To best support girls with a history of trauma, sport coaches should consider and include principles of trauma-informed in their practices when possible.
Eight core principles of trauma-informed programming include:
- Opportunities for girls to make meaningful contributions
- Established code of behavior
- Evidence of positive traditions
- Opportunities to opt in or out
- Coaching in pairs
- Body & brain-based warm-ups / cool-downs
- Repetition of practice
- Modified competition
(1) Coaches can offer multiple opportunities for girls to make meaningful contributions during practice. By doing so, the coach teaches her athletes the value of beyond-the-self actions for the betterment of team and community. This enables the athlete to feel connected and empowered in social situations.
(2) Establishing a clear and collaborative code of behavior promotes consistent conduct, such as the prosocial treatment of teammates, referees, and opponents.
(3) Evidence of positive traditions — such as coming up with team names, team cheers, or supporting teammates — can establish a team’s code of behavior.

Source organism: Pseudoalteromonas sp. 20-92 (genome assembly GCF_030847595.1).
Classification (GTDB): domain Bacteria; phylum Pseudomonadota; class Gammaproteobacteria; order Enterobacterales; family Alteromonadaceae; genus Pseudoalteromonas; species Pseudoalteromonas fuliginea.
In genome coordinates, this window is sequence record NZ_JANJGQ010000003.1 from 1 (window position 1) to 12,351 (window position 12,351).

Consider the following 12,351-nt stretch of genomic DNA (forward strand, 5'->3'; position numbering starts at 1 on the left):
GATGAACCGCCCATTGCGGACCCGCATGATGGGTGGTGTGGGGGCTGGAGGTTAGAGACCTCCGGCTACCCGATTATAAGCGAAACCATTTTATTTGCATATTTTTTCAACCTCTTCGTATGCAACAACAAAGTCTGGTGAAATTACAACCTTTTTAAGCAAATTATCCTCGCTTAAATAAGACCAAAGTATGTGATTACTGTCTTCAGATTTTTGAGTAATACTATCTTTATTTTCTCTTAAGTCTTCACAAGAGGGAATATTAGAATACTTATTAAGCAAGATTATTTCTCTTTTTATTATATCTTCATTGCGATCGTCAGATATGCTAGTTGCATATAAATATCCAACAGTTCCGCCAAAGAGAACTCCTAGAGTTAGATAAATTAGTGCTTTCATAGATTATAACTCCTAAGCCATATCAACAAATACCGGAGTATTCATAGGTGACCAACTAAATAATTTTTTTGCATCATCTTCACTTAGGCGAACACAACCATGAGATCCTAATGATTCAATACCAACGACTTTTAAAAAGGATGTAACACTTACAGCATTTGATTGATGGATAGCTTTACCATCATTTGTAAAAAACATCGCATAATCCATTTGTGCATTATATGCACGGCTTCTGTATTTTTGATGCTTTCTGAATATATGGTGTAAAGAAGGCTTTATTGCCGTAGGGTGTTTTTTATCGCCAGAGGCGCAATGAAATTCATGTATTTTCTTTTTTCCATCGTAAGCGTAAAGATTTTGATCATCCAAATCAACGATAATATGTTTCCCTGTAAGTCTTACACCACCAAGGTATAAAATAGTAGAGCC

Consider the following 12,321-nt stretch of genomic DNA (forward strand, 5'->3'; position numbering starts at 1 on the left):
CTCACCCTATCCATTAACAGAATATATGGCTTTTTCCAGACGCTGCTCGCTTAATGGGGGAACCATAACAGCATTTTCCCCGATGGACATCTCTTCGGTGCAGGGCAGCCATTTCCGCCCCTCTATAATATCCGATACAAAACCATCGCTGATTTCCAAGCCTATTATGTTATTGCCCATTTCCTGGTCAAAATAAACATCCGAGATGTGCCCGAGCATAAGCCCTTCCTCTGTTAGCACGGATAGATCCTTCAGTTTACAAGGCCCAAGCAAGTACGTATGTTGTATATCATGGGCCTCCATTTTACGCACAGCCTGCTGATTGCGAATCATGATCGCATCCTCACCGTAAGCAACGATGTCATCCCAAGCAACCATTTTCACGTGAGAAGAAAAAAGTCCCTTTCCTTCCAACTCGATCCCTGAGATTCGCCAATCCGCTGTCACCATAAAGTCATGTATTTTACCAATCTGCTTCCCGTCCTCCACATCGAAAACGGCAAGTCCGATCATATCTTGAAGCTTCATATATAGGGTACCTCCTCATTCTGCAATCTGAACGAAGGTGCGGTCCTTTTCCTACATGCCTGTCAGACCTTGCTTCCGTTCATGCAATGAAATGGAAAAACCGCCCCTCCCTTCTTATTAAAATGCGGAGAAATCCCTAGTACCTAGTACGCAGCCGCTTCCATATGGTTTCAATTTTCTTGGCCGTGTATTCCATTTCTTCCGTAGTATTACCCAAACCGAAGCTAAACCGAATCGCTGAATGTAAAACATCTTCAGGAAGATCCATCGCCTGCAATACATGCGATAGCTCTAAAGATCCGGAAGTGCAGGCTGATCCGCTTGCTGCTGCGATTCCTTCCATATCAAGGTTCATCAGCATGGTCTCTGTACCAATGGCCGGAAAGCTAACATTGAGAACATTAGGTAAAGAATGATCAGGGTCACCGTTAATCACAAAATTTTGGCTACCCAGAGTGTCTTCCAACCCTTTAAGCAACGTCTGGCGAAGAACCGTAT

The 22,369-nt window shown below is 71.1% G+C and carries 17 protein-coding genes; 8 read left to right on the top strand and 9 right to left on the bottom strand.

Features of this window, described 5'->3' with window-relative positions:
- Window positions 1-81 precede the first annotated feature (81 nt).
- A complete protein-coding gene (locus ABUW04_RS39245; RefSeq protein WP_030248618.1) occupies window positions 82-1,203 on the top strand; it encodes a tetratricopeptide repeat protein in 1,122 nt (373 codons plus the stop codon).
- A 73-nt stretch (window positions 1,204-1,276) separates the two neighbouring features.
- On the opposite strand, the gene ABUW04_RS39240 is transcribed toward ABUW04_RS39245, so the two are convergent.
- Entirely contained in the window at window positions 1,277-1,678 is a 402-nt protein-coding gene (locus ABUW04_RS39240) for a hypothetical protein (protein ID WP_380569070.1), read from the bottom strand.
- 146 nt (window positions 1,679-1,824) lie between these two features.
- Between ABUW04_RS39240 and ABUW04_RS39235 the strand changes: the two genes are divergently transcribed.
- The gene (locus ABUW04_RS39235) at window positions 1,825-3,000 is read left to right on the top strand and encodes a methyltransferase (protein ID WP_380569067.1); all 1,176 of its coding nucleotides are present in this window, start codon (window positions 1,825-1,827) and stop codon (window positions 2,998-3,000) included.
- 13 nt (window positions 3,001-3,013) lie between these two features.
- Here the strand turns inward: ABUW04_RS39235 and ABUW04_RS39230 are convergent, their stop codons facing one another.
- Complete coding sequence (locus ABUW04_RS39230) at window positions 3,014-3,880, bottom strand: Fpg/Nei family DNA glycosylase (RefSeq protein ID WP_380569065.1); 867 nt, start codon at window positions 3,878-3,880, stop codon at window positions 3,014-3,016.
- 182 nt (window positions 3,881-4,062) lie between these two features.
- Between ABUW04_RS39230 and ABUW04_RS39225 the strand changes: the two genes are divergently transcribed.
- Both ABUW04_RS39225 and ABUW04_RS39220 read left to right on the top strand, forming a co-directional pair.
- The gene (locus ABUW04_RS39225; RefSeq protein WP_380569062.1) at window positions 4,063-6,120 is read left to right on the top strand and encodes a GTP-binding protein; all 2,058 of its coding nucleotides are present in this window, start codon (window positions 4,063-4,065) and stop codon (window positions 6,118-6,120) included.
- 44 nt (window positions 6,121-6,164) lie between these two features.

(4) Coaches can also explicitly offer opportunities to opt out or in of a particular activity. When opt outs are built into sports practice, girls make autonomous decisions and only participate in situations that feel most comfortable to them. This is good practice for voicing their opinion and being independent in other aspects of their current life (e.g., negative peer pressure at school) or future life (e.g., toxic work situations or potentially unhealthy romantic relationships).
(5) Given that girls can opt out, adults should aim to coach in at least groups of two. This would increase the coaching staff’s capability and availability to provide individual support to athletes – such that one coach could continue to lead an activity, while the other attends to girls who have elected to not participate.
(6) Practices can be strengthened by incorporating body and brain-based warm-up and cool-down activities. This can help girls be in tune with their bodies and learn self-awareness.
(7) Coaches can build in the repetition of skills across activities within modules. Repetitive activities helps youth self-regulate.
(8) Modifications in competition should be included whenever possible. Girls are still building their athletic skills. Competition can be scaffolded to meet their developing needs and budding skills.
(!) The valuable components of trauma-informed programming help not just girls with a history. All girls on the team benefit when practice is trauma-informed!
More information about these core principles can be found in this 2016 article by Dr. Lou Bergholz and colleagues.